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Hailed by The New York Times as "one of the most important playwrights of our day," Harold Pinter is the author of The Birthday Party, The Homecoming, and The Caretaker--just a few of his plays that have become seminal works in our literary canon. In Various Voices, Pinter presents his own selections from over fifty years of prose, poetry, and political writings, offering Hailed by The New York Times as "one of the most important playwrights of our day," Harold Pinter is the author of The Birthday Party, The Homecoming, and The Caretaker--just a few of his plays that have become seminal works in our literary canon. In Various Voices, Pinter presents his own selections from over fifty years of prose, poetry, and political writings, offering insight into the man and his oeuvre. Now in paperback, this edition includes recently written new poems and prose. His nonfiction selections span "A Note on Shakespeare" (1950) to "An Interview with Mireia Aragay" (1996); the short stories begin with "Kullus" (1949) and end with "Tess" (2000); and the poetry ranges from "School Life" (1948) to "They All Rang" (1999). The political writings illustrate the lucidity of Pinter's views on human-rights issues.


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Hailed by The New York Times as "one of the most important playwrights of our day," Harold Pinter is the author of The Birthday Party, The Homecoming, and The Caretaker--just a few of his plays that have become seminal works in our literary canon. In Various Voices, Pinter presents his own selections from over fifty years of prose, poetry, and political writings, offering Hailed by The New York Times as "one of the most important playwrights of our day," Harold Pinter is the author of The Birthday Party, The Homecoming, and The Caretaker--just a few of his plays that have become seminal works in our literary canon. In Various Voices, Pinter presents his own selections from over fifty years of prose, poetry, and political writings, offering insight into the man and his oeuvre. Now in paperback, this edition includes recently written new poems and prose. His nonfiction selections span "A Note on Shakespeare" (1950) to "An Interview with Mireia Aragay" (1996); the short stories begin with "Kullus" (1949) and end with "Tess" (2000); and the poetry ranges from "School Life" (1948) to "They All Rang" (1999). The political writings illustrate the lucidity of Pinter's views on human-rights issues.

30 review for Various Voices: Prose, Poetry, Politics

  1. 4 out of 5

    Teresa

    3.5 This book is divided into four sections and each has its own quality, or lack thereof. It starts off strong with "Prose," which is nonfiction about theatre and its personalities. This was enjoyable, an insight into the mind of a playwright and screenwriter. (4 stars) The second section, "Prose Fiction," is the big drop-off. Wordplay and interchangeability of characters appear, much in the same way as they do is in his plays, but they don't work for me as short stories. It also didn't help that 3.5 This book is divided into four sections and each has its own quality, or lack thereof. It starts off strong with "Prose," which is nonfiction about theatre and its personalities. This was enjoyable, an insight into the mind of a playwright and screenwriter. (4 stars) The second section, "Prose Fiction," is the big drop-off. Wordplay and interchangeability of characters appear, much in the same way as they do is in his plays, but they don't work for me as short stories. It also didn't help that any woman in any of the stories seems to be there only as an object of lust, or a body part. (2 stars) The "Poetry" section, presented chronologically, is uninspiring at first but picks up considerably about halfway through. Of course, it helped that I still had Julian Sands' voice in my head as I read some of these. (See here for that account.) A reworking of his own The Birthday Party in poetic form is interesting. (3 stars) The book ends on a high note with "Politics," essays to various newspapers, most dealing with the hypocrisy of the U.S. and its relations with other countries, as well as the inclusion of two articles (not written by Pinter) about the banning of a production of his plays in an English prison and the arrests at a rehearsal of Mountain Language at a Kurdish community center in London. I laughed at the ridiculousness of the first, but the latter was too scary and sad for even a chuckle. (4 stars)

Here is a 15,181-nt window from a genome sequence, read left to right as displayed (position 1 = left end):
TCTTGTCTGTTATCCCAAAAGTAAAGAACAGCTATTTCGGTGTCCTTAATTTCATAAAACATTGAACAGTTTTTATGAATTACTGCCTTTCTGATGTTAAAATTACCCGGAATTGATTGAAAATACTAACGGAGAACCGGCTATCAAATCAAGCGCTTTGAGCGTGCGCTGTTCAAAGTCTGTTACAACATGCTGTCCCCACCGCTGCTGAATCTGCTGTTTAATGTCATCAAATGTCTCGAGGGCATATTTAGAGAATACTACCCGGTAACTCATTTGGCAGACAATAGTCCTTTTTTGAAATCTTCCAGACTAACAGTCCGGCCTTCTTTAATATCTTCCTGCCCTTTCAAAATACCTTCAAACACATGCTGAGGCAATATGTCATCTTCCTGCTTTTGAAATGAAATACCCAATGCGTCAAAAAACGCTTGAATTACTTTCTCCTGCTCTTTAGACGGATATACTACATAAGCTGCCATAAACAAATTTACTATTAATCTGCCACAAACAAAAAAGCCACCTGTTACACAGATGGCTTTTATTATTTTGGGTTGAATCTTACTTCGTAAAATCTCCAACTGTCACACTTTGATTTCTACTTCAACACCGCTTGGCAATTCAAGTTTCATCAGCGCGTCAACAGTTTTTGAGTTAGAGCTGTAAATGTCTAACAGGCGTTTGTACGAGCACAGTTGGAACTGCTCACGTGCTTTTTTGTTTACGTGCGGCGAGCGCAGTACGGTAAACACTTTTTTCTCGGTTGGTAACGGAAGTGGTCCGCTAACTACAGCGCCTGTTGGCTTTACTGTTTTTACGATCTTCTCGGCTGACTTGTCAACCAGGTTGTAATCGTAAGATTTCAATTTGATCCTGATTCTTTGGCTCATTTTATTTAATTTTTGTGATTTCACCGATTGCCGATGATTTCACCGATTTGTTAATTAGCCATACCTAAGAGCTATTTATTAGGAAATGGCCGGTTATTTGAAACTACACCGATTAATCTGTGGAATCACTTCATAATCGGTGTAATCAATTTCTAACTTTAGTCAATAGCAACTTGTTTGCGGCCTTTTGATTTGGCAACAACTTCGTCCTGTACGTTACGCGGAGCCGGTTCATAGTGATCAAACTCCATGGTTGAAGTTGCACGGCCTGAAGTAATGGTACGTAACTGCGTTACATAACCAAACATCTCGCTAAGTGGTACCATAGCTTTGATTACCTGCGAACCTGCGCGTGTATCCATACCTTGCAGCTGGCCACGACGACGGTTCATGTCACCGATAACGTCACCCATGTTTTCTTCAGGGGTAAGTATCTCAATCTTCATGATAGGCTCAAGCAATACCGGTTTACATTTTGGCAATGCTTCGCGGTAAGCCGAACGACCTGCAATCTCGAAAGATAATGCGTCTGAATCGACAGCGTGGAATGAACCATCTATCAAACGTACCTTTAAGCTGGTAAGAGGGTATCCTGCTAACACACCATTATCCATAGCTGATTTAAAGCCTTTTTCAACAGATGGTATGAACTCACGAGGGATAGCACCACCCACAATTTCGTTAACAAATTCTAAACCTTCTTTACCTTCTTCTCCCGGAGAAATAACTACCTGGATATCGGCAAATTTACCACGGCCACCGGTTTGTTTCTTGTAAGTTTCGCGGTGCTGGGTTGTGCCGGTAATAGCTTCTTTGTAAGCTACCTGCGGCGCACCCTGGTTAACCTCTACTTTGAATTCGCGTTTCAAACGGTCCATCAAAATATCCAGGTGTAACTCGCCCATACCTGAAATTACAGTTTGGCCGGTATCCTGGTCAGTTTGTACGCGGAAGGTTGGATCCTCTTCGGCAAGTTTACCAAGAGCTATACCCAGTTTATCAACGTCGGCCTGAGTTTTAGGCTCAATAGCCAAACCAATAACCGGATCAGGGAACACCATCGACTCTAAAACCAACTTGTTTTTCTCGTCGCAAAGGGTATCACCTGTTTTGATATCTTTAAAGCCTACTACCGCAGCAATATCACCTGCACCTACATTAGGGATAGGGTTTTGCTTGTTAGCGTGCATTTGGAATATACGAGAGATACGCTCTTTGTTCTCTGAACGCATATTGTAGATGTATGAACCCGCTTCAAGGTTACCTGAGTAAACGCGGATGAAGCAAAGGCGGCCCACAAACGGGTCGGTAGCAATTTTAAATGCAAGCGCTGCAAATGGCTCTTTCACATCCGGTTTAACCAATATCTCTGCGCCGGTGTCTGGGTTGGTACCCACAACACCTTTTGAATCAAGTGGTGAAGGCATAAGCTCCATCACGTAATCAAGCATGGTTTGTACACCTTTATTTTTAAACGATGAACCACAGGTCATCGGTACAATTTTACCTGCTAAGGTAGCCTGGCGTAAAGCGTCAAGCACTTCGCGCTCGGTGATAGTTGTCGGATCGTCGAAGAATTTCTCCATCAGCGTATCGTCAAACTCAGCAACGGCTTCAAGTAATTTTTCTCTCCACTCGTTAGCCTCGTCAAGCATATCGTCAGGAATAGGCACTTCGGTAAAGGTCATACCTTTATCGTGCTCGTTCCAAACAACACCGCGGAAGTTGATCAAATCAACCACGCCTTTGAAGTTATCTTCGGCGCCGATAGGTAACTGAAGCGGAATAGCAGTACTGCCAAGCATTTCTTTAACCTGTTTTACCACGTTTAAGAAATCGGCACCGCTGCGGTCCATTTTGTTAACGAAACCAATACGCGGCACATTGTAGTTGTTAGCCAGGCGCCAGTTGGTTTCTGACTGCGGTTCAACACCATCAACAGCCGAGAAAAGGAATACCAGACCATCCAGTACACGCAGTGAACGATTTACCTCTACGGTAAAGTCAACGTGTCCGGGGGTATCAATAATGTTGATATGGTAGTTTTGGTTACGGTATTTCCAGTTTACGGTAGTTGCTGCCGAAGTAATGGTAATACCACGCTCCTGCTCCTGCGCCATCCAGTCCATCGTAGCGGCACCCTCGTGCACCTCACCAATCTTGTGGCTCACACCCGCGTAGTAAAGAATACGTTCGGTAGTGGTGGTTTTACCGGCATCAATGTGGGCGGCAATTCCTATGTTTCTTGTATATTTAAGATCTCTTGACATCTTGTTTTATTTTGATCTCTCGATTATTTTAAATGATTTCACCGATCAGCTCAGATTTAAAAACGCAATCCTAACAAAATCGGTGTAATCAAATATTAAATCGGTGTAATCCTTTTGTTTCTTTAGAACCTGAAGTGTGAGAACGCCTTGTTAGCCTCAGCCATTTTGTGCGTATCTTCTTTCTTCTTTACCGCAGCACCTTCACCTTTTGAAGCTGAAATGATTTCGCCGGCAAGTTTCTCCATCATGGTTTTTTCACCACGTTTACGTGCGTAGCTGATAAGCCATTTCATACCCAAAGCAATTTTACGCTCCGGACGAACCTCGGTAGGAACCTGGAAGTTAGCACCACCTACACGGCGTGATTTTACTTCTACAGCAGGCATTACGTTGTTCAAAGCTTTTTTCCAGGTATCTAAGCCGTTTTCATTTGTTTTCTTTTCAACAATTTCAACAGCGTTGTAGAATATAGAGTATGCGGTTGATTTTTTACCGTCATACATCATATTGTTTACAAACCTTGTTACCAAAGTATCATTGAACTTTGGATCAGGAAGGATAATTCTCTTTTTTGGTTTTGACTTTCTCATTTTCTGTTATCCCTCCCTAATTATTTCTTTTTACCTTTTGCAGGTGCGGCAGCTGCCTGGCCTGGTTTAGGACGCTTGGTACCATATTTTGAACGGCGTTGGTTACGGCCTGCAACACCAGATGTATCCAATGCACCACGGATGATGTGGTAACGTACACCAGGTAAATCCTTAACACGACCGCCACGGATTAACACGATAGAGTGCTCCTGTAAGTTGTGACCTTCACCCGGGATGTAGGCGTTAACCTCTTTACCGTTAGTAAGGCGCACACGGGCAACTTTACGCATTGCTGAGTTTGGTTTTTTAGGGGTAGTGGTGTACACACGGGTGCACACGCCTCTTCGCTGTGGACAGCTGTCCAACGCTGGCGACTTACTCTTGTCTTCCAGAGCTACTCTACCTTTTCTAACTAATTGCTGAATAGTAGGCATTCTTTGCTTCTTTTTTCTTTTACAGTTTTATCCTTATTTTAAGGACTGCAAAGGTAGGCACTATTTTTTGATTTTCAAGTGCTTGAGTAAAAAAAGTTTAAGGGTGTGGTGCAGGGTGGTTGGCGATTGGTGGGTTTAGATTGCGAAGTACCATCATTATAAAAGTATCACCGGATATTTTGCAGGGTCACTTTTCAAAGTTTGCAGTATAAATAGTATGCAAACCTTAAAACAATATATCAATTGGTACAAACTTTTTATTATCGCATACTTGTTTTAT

2. 5 out of 5

    Esther

    to summarize - a selection of his non play related writing. Some of the non fiction is great, esp some letters written to The Guardian. I wish I could be that articulate about Reagan/Nicaragua/Iraq/Bush insanity.

  3. 4 out of 5

    Alden (Decaf)